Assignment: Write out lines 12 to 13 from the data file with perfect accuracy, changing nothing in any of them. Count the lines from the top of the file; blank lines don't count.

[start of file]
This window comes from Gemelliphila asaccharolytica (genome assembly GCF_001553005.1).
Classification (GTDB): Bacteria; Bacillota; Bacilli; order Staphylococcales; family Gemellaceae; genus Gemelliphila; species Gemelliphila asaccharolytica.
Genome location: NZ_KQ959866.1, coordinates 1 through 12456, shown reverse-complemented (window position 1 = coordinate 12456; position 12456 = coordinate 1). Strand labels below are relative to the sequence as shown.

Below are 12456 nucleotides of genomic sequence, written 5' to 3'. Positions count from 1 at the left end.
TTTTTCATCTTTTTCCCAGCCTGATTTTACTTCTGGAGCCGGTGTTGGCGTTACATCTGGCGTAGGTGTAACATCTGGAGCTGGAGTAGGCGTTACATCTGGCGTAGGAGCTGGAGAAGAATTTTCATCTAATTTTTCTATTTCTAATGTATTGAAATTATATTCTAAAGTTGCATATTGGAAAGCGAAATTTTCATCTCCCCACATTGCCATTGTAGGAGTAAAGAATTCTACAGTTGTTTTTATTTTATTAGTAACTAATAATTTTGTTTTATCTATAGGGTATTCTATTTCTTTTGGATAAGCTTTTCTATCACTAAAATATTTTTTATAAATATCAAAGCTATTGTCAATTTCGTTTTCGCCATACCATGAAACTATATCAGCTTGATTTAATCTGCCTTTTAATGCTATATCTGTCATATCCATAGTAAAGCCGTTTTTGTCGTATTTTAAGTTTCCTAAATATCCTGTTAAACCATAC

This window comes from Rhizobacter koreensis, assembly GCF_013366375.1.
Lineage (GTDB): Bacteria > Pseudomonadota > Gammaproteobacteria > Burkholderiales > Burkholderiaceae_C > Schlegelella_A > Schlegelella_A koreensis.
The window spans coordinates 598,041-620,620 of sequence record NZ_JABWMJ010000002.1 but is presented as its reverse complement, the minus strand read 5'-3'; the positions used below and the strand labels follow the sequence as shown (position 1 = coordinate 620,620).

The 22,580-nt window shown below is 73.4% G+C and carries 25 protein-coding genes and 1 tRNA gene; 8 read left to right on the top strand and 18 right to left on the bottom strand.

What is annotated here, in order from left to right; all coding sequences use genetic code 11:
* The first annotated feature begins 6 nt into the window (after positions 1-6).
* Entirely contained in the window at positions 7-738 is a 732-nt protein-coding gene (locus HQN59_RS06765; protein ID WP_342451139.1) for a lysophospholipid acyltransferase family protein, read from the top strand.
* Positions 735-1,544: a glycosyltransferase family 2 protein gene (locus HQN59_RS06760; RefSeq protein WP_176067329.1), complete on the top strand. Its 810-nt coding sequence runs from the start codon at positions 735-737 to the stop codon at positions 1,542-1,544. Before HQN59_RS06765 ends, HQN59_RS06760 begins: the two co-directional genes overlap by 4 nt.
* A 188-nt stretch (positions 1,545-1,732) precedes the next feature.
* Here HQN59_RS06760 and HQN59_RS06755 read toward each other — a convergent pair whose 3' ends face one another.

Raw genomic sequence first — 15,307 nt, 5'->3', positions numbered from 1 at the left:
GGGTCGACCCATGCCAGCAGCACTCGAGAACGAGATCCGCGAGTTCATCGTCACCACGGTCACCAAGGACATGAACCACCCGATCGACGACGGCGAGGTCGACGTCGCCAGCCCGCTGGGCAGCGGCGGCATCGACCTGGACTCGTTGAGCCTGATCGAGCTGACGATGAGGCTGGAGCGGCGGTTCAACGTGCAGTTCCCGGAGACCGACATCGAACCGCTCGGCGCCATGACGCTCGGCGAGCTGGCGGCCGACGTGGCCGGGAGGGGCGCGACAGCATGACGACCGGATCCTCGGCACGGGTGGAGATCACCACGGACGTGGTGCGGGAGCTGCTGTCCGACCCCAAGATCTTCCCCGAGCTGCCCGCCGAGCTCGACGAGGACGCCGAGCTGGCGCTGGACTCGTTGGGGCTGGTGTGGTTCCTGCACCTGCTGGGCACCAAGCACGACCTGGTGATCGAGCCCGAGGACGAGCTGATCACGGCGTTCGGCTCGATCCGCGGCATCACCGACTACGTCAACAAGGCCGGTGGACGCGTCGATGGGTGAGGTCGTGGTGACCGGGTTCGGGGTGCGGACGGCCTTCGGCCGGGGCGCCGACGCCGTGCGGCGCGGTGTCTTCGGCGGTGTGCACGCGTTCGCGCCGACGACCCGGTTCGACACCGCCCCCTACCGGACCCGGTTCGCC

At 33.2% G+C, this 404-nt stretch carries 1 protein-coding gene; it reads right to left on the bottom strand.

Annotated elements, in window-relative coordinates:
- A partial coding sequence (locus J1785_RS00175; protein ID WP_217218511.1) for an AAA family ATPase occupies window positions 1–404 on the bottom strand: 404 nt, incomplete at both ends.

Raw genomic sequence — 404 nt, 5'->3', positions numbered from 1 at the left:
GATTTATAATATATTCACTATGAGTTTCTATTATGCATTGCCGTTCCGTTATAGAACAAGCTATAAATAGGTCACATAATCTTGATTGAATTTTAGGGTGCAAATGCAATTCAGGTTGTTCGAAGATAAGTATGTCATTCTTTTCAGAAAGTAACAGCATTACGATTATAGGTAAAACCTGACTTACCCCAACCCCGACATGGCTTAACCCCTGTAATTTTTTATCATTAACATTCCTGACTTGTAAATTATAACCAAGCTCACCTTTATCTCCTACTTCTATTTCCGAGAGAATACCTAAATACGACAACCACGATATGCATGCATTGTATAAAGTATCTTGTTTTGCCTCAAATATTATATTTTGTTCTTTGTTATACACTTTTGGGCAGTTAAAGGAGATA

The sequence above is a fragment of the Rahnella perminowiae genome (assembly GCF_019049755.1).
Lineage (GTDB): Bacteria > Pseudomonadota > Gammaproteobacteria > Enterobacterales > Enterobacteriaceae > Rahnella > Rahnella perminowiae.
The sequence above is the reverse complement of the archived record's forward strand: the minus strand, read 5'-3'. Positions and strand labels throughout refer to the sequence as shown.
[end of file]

* Entirely contained in the window at positions 7-738 is a 732-nt protein-coding gene (locus HQN59_RS06765; protein ID WP_342451139.1) for a lysophospholipid acyltransferase family protein, read from the top strand.
* Positions 735-1,544: a glycosyltransferase family 2 protein gene (locus HQN59_RS06760; RefSeq protein WP_176067329.1), complete on the top strand. Its 810-nt coding sequence runs from the start codon at positions 735-737 to the stop codon at positions 1,542-1,544. Before HQN59_RS06765 ends, HQN59_RS06760 begins: the two co-directional genes overlap by 4 nt.